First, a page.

by Christelle Colman


Artificial intelligence (AI) is defined as the ability for an instrument or tool to make sense of a problem or a set of data with a level of accuracy and in far less time than a human being can solve it. AI is already adding immense business value in terms of the provision of assistance services, enabling faster and more accurate responses, which is critical in emergency situations and can literally mean the difference between life and death.


Due to the fact that telematics monitoring is almost standard in most vehicles these days, it is possible for AI to track the exact location of a car and automatically dispatch emergency assistance, should it be determined that an accident has taken place. Furthermore, the future use of driverless cars will integrate seamlessly into assistance centres, with AI diagnosing the problem and then digitally dispatching assistance, should it be deemed necessary.

It is also becoming widely accepted that AI will be able to generate unique policies for each customer, based on their preferences and risk profile. AI-enabled assistance services will be able to render assistance services to these products without the risk of getting tied up between the different policy exclusions and limits.

When we look at what is happening in the insurance industry currently, it is clear that it is in its Fourth Industrial Revolution. The traditional insurance model is under threat, more and more from small disruptive tech start-ups offering a solution without the administrative burdens. Globally and in South Africa, there is a trend towards digitalisation in the insurance sector using AI.

A good example of a success story is US-based Lemonade, where fintech is used throughout the process, from taking out the policy on a digital platform to submitting a claim using an application, with the claims bot managing a series of checks before settling the claim instantly. The cost of a traditional insurer to manage administrative tasks, the assessment, anti-fraud and payment processes take longer and is far more expensive and less effective. The global insurance sector is seen as an industry slow to change and transform, so it is a key area of focus for managers in the sector to transform their organisations for the future and AI will most definitely be a part of this.

Assistance services are leading the digitalisation process in many ways as the innovation hubs of the industry. Traditional insurers are often slow to adapt to new technologies and the assistance companies are often the source of new innovations just like these. In many of the countries around the world, the assistance process is totally digitalised from start to finish. In these instances, no human intervention is required and the quality of the service is close to being guaranteed as top class.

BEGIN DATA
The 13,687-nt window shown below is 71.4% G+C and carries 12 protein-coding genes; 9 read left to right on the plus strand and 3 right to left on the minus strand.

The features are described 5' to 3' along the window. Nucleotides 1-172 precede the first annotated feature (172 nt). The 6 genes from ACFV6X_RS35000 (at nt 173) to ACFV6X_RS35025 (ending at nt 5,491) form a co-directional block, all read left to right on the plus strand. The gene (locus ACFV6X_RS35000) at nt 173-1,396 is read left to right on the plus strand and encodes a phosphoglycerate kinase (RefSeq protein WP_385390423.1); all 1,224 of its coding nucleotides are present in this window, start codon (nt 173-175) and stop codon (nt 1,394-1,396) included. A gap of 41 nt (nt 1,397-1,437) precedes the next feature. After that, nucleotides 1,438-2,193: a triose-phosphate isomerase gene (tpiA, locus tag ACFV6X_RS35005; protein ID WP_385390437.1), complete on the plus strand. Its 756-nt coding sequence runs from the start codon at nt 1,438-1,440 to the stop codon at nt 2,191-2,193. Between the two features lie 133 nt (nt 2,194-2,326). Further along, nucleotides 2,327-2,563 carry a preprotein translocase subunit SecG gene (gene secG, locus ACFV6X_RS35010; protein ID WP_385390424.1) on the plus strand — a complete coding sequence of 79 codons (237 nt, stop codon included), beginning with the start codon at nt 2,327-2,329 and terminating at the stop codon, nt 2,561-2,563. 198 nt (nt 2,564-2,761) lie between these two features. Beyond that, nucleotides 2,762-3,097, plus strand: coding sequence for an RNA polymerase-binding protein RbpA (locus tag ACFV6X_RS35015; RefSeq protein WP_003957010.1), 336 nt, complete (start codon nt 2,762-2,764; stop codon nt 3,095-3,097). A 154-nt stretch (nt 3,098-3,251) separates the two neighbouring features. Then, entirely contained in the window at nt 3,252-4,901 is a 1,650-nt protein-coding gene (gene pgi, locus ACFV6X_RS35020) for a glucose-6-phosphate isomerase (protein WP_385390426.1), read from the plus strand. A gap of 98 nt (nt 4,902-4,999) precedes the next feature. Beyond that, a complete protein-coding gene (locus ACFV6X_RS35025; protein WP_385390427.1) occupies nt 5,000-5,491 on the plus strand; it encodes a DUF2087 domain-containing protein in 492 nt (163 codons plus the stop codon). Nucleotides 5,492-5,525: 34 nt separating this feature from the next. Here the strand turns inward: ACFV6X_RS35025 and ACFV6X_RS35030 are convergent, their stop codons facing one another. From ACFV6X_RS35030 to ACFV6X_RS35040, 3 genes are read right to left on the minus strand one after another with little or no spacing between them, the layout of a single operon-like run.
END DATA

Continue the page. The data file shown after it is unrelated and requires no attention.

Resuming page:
Our colleagues in Europe, for example, are in the advanced stages of using AI to digitalise service offerings. Countries like Italy and Spain, for example, can handle assistance cases without any human intervention. This includes the call being taken by a virtual agent capable of understanding human language and navigating through the complexities of various European accents. The results of this process is almost 100% satisfaction from customers.

One of the issues related to the adoption of AI is the risk of the breach of security. This will remain one of the key risks associated with any digitalised organisation. In global news, there are many instances where security breaches are still taking place and no organisation is immune to these attacks. More still needs to be done to ensure the safety of information and the sustainability of digital services.

Many people do feel slightly threatened by AI as they fear their jobs may be lost to robots but this is not the case. Many centuries ago, Greek philosophers documented that change is inevitable. The same is still true today. It has almost become impossible to predict the types of jobs that the children born during this current age will be doing in the future as they may perform jobs that do not even exist at this point in time.

Change is here and it is moving at an ever increasing pace. AI will enhance human employment as it will ensure that the tasks that humans fulfil in the future will be focused on adding value and enhancing the customer’s experience. Machines will also not replace all human involvement, it would really just focus the human effort on adding as much value as possible while removing some administrative activities and freeing up their time to find ways to add more value.

With change happening so quickly, companies need to reinvent and improve ways of operating in order to survive and flourish. It is also important for employers to realise that employees will be attracted to organisations that utilise AI.

Working in a creative and relevant organisation will contribute to employee engagement, with positive momentum being the catalyst for business growth. 

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